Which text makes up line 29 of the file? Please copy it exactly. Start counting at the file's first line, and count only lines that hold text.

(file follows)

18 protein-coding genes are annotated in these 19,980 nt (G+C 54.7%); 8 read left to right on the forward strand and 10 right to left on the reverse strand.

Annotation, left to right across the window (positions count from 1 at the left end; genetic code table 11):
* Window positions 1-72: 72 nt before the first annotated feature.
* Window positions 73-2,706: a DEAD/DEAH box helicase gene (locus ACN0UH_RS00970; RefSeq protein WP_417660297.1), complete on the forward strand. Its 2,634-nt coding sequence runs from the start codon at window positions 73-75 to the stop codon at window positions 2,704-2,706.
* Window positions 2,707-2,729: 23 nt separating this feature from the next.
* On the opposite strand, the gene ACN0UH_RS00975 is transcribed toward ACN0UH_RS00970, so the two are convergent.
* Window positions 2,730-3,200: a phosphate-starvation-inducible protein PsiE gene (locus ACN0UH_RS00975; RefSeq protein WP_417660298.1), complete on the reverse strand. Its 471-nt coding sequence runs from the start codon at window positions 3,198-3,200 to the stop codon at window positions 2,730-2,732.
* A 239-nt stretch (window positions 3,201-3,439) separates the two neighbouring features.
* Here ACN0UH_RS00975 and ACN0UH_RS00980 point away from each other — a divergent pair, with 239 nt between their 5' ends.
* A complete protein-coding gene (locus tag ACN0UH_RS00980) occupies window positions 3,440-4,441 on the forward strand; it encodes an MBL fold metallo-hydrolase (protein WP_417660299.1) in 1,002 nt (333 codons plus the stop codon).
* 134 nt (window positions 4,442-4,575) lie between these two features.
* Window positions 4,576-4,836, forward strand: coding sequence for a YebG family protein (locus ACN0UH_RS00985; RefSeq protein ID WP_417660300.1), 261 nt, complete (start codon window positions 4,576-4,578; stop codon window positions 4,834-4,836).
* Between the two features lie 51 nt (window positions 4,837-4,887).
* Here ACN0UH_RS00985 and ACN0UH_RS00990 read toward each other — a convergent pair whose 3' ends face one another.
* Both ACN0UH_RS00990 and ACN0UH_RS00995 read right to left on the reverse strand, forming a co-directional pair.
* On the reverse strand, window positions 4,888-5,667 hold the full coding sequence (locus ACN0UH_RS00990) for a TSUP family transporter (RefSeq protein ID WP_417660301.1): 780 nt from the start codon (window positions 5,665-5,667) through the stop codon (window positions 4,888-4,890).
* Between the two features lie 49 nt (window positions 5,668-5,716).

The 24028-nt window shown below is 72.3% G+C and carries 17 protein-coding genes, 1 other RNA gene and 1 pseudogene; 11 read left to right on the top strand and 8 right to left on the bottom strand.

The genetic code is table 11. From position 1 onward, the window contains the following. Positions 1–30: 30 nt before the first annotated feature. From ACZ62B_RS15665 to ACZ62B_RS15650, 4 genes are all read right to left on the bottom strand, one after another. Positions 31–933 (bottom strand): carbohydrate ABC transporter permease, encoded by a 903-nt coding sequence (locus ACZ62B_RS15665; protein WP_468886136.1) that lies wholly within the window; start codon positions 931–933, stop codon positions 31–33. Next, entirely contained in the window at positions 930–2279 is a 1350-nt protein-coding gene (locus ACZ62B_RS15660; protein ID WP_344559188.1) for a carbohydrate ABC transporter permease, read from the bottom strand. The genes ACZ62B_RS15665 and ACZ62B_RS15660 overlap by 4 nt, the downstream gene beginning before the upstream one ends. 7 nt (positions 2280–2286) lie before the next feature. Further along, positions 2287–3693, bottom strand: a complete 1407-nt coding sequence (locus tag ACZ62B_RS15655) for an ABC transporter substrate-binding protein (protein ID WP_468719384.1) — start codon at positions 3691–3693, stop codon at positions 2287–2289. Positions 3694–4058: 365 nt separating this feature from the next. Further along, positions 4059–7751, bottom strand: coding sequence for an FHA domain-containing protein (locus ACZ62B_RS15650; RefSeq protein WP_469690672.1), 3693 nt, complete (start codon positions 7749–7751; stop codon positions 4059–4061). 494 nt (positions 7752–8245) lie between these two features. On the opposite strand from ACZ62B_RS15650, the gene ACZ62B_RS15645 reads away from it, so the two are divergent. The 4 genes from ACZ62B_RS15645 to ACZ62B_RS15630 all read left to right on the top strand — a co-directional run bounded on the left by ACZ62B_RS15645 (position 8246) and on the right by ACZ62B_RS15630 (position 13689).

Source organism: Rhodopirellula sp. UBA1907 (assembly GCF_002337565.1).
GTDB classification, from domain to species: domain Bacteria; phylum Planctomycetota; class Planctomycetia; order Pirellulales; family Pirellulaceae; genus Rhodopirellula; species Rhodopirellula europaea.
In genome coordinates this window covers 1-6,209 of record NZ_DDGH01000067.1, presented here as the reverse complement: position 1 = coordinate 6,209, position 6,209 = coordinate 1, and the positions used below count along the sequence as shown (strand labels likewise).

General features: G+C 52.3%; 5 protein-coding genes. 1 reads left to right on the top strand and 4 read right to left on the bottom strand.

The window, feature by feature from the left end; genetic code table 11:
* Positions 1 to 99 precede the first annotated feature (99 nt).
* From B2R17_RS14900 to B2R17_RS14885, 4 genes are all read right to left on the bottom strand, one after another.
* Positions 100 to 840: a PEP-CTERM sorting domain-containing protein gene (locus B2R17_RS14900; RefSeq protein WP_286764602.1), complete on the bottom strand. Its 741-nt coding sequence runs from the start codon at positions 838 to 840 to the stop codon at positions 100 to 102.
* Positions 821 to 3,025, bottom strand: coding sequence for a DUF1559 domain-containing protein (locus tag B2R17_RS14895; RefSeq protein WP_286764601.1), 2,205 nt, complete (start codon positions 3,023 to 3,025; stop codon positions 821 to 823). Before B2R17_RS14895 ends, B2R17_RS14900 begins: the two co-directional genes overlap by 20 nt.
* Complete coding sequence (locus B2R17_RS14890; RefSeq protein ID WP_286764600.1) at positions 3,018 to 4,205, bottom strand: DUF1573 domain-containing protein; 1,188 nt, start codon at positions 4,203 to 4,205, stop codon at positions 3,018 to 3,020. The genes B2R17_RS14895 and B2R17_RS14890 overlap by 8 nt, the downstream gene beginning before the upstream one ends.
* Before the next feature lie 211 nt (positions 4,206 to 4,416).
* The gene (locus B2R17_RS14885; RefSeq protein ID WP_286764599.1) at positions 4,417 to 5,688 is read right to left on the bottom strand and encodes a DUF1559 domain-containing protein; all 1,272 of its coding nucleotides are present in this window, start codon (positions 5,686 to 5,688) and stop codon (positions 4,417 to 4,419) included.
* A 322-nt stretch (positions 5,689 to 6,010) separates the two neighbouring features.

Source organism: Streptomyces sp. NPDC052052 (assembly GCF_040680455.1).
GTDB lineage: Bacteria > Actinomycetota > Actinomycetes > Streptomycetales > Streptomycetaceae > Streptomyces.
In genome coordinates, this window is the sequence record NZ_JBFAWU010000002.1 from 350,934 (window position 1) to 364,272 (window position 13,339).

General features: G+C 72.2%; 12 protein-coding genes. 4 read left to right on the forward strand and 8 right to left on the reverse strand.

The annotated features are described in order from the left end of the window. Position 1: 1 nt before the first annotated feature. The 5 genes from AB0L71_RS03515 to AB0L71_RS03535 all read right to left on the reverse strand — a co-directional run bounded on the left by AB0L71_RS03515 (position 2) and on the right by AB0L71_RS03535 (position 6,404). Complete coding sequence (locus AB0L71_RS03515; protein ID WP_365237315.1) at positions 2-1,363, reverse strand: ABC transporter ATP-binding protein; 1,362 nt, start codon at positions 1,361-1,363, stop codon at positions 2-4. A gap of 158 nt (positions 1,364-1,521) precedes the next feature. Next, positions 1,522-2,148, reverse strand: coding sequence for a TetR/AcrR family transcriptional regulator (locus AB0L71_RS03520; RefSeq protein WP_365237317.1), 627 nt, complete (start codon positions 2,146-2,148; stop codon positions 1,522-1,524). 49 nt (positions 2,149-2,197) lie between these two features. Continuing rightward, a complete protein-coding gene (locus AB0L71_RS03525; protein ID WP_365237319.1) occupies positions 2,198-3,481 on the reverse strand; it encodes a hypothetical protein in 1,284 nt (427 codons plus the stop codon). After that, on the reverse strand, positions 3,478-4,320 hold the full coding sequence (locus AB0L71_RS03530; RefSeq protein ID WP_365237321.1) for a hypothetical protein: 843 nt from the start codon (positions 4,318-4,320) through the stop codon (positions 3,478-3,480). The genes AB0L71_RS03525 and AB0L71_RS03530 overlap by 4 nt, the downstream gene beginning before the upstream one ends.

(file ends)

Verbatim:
* Complete coding sequence (locus B2R17_RS14890; RefSeq protein ID WP_286764600.1) at positions 3,018 to 4,205, bottom strand: DUF1573 domain-containing protein; 1,188 nt, start codon at positions 4,203 to 4,205, stop codon at positions 3,018 to 3,020. The genes B2R17_RS14895 and B2R17_RS14890 overlap by 8 nt, the downstream gene beginning before the upstream one ends.